92. Admiralty jurisdiction, despite the peculiarities of its origin and growth rooted as it is in history and nurtured by the growing demands of international trade is nevertheless a part of the totality of jurisdiction vested in the High Court as a superior Court of record, and it is not a distinct and separate jurisdiction as was once the position in England before the unification of courts. The 1890 and 1891 Acts, specifically conferred admiralty jurisdiction on the Indian High Courts by reason of their being courts of unlimited jurisdiction. These Acts did not create any separate or distinct jurisdiction, but merely equated the Indian High Courts to the position of the English High Court (united and consolidated as that Court has been since 1875) for the exercise of admiralty powers within the jurisdiction of the former. The contrary view expressed in some of the decisions of the High Courts referred to earlier is clearly wrong.'

'93. Once a foreign ship is arrested in Indian waters by an order of the High Court, in exercise of the admiralty jurisdiction vested in it by statute, or inherent in it as a Court of record, in respect of any maritime claim against its owner, wherever the cause of action may have arisen, and whether or not the ship is subsequently released by the owner furnishing security, proceedings must continue against the owner as in any other suit. The arrest of the vessel while in Indian waters by an order of the concerned High Court, as defined under the Merchant Shipping Act, 1958, section 3(15) attracts the jurisdiction of the competent Court to proceed with the trial, as in the case of any other suit, as an action against the owner, and any decree obtained by the plaintiff executable against any property of the owner available within jurisdiction, including the security furnished by him for release of the vessel.'

In paragraph 98 after referring to section 2(2) of the Colonial Courts of Admiralty Act,1890, Sahai, J., observed as under :

'98..... Each part of the sub-section is inclined towards expanding jurisdiction. It not only declared those over which the Court could exercise jurisdiction but it also amplified the manner and extent of exercise of jurisdiction. It was made co-extensive with the jurisdiction exercised by the High Court in England. Use of the expression, 'existing by virtue of any statute or otherwise, widened the operative field extending the limit and authority to exercise jurisdiction beyond any existing statute, to custom practice or in any other manner in which it could be exercised. It was recognition of wide jurisdiction exercised by the High Court of England.

100. From what has been narrated above it is apparent that law of Admiralty progressed gradually from ordinary Courts, to courts of Admiralty and ultimately to High Court commencing in commercial expediency, equity and justice and ending with statutory enactments covering entire field from collision on ships to cargo even. All this was existing when 1890, Act was enacted. But the statutes of 1840 and 1861 were not exhaustive and English Courts could take cognizance for various wrongs either in tort or contract. Therefore when Colonial Courts were conferred jurisdiction it was not restricted or confined to statutes, as the power was being conferred on High Courts which were, then and even now, not only courts of unlimited civil jurisdiction but Higher Courts possessed of every jurisdiction which was not expressly or impliedly conferred on other courts. The word 'otherwise' literally means in a different way. Effect ofits use in 1890, Act in law, was to confer not only statutory jurisdiction possessed of by English Courts but all that which was being exercised or was capable of being exercised either under custom and practice or for sake of equity and justice..... Basis of Maritime Law has beennecessity to provide remedy for wrong done on high seas. Inclusion or expansion of jurisdiction was in relation to any cause which could have been cognisable under ordinary law. Bottomry, salvage, seaman wages or towage are all causes for which action could be brought in Court of law but their enforcement was rendered illusory with disappearance of the person beyond territorial waters. To overcome this difficulty this jurisdiction was created making it actionable against person and finally the res itself. What was basic was the existence of cause of action arising out of tort or contract in relation to the master or owner of the ship.'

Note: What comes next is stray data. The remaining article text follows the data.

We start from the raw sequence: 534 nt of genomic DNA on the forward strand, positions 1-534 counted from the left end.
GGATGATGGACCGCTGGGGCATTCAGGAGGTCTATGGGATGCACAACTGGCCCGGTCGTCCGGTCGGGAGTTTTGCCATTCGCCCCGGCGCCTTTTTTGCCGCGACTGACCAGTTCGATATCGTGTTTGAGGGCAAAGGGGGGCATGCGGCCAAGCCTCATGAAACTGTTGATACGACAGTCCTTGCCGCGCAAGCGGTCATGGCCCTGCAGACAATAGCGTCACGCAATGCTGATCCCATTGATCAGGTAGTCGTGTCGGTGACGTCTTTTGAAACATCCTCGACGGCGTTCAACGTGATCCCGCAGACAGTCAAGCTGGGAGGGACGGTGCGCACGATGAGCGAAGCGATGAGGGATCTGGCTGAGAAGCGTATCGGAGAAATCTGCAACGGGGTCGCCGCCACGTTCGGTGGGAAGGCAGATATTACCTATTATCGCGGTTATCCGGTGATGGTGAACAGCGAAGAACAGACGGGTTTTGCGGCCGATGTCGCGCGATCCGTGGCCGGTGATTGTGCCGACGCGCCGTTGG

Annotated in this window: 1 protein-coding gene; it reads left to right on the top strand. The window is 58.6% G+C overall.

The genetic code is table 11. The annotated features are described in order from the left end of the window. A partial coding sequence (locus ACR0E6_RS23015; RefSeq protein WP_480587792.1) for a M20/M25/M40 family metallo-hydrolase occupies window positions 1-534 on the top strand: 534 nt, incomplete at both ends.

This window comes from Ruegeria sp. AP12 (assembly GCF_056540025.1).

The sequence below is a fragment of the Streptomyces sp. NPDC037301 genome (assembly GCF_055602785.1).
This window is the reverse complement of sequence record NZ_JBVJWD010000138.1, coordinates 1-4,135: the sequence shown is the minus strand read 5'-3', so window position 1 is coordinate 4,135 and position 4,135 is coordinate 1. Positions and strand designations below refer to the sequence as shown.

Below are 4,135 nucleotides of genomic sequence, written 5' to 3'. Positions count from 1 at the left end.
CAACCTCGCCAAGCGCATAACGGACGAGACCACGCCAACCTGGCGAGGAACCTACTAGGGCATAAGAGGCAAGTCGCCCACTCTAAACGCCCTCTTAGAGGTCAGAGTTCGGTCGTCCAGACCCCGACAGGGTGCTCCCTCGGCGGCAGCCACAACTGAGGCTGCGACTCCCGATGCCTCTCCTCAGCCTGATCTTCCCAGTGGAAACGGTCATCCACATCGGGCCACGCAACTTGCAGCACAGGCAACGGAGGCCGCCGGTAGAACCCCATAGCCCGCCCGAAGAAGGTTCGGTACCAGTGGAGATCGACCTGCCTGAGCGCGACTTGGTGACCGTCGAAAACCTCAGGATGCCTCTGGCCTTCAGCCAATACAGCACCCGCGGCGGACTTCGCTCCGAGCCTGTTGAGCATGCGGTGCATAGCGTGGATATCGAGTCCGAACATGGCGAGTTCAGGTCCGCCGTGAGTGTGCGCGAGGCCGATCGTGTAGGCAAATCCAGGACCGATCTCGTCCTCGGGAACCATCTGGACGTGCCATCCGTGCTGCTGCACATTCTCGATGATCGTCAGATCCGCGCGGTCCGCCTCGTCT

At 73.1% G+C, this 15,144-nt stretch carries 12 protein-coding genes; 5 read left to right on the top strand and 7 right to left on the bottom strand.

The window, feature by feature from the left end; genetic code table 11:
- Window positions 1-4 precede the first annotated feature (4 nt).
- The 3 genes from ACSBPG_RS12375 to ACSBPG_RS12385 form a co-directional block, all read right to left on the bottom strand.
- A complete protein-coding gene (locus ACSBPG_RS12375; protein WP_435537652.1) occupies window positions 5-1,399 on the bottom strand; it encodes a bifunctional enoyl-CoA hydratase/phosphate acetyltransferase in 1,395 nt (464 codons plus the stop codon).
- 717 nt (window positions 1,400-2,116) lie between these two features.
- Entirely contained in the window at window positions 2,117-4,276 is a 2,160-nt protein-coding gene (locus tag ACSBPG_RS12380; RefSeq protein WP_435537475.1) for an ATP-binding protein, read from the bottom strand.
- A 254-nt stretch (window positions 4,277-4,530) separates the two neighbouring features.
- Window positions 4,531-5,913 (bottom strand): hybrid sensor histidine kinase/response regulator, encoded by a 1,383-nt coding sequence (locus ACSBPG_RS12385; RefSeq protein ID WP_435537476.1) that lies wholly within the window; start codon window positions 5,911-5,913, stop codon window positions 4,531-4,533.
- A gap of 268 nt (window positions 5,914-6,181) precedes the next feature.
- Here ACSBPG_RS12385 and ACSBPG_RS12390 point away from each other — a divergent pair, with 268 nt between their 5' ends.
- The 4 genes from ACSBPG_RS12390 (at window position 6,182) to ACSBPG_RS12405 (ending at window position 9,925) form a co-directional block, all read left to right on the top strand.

101. .....Entertaining a claim arising out of breach of contract in relation tocargo taken out of any Indian port pertains to jurisdiction. It must arise out of statute. But the power to direct arrest of a ship in exercise of the jurisdiction is one relating to competency. The High Courts in India being courts of unlimited jurisdiction, repository of all judicial power under the Constitution except what is excluded are competent to issue directions for arrest of foreign ship in exercise of statutory jurisdiction or even otherwise to effectuate the exercise of jurisdiction.

27. Reading the aforesaid decision of the Apex Court in m.v. Elizabeth we have no manner of doubt that the Apex Court has exhaustively dealt with the jurisdiction of the High Courts of Coastal State over foreign ships. The aforementioned passages from the Apex Court judgment in m.v. Elizabeth, in our opinion clearly show that the High Court of Coastal State has jurisdiction not only to arrest the offending ship but also a sister ship of the offending ship. In particular, paragraph 26 of the aforesaid judgment explains the ambit of Colonial Courts of Admiralty Act, 1890. It does not incorporate any English statute into Indian Law but equates the admiralty jurisdiction of Indian High Court over places, persons, matters and things to that of the English High Court. As the Admiralty jurisdiction of English High Court expanded with the progress of the legislation, it is reasonable and rational to attribute to the Indian High Court corresponding growth and expansion of admiralty jurisdiction.